Galapagos NV has started a phase 2 Proof-of-Concept study to evaluate a potential novel therapy, a GPR84 inhibitor called GLPG1205 that is being studied in patients who suffer from ulcerative colitis. The experimental therapy has been developed as part of a target discovery platform designed by Galapagos and is fully proprietary, according to a company press release.
The phase 2 Proof-of-Concept clinical trial for GLPG1205 will include about 60 participants with moderate to severe ulcerative colitis, in order to assess the therapy’s efficacy, safety, tolerability and pharmacokinetics, as well as to understand its effects on selected biomarkers in the UC patient population. Therefore, the patients will be administrated either 100 mg of GLPG1205 or placebo once every day for twelve weeks.
The primary endpoint taken into consideration in the study will be alterations in Mayo scores compared to baseline at the eight weeks, which will be confirmed with endoscopy to measure the improvement of the disease. Galapagos is recruiting patients in Belgium, Hungary, Czech Republic, Germany, Poland and Russia, and has already received full approvals to do so in the first four countries, while the last two should be approved during the first quarter of the year.
The company has already been able to demonstrate the efficacy of GLPG1205 in pre-clinical models by inhibiting the G-coupled protein receptor 84 (GPR84), a novel mechanism of action developed by Galapagos for IBD. In addition, the phase 1 trials revealed positive levels of safety, full blockage of GPR84, and favorable drug-like properties.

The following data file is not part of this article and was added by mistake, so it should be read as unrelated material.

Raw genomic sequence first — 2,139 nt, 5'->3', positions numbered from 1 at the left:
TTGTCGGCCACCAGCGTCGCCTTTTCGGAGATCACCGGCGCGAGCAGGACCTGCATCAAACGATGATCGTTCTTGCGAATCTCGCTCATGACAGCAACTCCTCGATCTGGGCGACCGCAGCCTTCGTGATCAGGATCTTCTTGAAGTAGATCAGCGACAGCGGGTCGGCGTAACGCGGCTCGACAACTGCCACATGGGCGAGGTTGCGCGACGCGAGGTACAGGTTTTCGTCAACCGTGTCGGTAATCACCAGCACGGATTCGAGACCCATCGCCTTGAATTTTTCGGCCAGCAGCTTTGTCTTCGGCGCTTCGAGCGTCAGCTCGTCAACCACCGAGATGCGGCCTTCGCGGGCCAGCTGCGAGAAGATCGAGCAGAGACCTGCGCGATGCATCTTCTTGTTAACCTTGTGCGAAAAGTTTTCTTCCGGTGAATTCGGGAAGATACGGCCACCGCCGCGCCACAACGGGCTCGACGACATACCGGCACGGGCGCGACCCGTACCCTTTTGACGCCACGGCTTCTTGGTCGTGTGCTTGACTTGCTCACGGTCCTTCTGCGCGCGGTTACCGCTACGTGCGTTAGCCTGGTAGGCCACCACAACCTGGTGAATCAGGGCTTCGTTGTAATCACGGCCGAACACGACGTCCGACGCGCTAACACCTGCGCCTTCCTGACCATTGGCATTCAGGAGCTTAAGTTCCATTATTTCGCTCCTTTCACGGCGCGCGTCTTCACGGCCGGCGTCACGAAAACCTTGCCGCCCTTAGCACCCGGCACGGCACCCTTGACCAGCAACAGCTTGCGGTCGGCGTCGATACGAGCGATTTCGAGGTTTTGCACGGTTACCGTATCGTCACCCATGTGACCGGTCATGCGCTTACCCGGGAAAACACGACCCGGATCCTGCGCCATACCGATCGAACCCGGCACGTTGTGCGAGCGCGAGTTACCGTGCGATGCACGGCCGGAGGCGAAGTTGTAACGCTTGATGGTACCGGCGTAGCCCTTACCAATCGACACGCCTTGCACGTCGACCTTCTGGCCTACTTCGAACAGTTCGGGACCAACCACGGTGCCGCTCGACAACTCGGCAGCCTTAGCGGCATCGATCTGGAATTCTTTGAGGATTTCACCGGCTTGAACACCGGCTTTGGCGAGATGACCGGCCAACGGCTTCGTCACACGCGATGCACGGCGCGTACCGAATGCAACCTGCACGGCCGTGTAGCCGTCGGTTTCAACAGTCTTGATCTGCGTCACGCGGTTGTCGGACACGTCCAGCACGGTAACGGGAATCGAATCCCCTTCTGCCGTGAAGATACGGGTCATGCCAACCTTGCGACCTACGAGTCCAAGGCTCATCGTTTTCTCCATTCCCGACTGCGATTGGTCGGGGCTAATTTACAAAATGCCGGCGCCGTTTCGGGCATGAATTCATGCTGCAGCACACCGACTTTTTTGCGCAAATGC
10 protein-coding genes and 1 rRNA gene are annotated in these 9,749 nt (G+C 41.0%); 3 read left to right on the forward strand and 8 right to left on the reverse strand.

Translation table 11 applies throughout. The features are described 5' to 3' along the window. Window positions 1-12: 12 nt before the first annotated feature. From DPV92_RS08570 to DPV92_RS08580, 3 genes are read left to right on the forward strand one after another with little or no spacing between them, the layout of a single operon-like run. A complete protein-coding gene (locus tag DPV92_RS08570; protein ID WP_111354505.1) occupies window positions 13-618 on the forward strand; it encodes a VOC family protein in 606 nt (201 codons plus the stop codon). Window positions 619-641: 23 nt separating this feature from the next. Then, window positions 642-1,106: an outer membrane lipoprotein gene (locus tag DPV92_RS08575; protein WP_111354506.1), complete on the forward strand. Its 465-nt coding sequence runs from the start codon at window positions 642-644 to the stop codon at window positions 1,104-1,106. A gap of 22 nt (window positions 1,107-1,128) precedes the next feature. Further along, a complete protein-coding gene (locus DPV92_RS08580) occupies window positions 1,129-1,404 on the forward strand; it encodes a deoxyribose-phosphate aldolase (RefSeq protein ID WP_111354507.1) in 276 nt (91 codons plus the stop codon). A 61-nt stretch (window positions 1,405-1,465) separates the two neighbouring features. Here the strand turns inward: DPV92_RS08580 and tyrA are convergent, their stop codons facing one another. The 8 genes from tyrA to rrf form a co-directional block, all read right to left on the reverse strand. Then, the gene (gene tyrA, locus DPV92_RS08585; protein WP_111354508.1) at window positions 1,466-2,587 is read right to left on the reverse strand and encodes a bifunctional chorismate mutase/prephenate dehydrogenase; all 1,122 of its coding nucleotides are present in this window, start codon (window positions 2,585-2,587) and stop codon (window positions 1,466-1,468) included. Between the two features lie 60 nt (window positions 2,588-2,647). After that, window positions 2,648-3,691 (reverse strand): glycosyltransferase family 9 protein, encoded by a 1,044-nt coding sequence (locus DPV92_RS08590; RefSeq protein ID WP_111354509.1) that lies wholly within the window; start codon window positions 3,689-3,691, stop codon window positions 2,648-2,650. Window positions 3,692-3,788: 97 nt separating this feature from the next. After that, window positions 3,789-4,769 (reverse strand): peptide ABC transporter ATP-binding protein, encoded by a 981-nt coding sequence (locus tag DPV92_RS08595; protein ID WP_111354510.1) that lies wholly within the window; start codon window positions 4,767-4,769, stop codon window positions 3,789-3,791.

GPR84 is crucial in IBD as it participates in the regulation of macrophages, monocytes, and neutrophils in the human immune system. Therefore, it is important for inflammation, as discovered by Galapagos, and it is over-expressed in patients with the both types of IBD, ulcerative colitis and Crohn’s disease, as well as in multiple sclerosis patients.
GLPG1205 will now become the first selective inhibitor of GPR84 to be studied in humans. The first patients will start to receive treatment this week, and the first results are expected to be release during the first half of 2016. Galapagos expects to be able to improve the treatment of ulcerative colitis, which is currently based on anti-inflammatory steroids and immuno-suppressive agents like TNF inhibitors, and reduce the burden of the symptoms, which include abdominal pain, malnutrition and diarrhea, often bloody.
The company has recently regained full rights to its GPR84 program, which includes not only the GLPG1205 inhibitor, but also the GLPG2196, a GLPG1205 back compound, as part of a new agreement with partner Janssen Pharmaceuticals. Founded in 1999 through the fusion of biotech companies Crucell and Tibotec, Galapagos’ development model combines internal discovery programs and service-related capabilities, utilizing technological platforms for their research projects based on adenoviruses that introduce very specific gene sequences in human cells so that proteins can be knocked-in or knocked-out.
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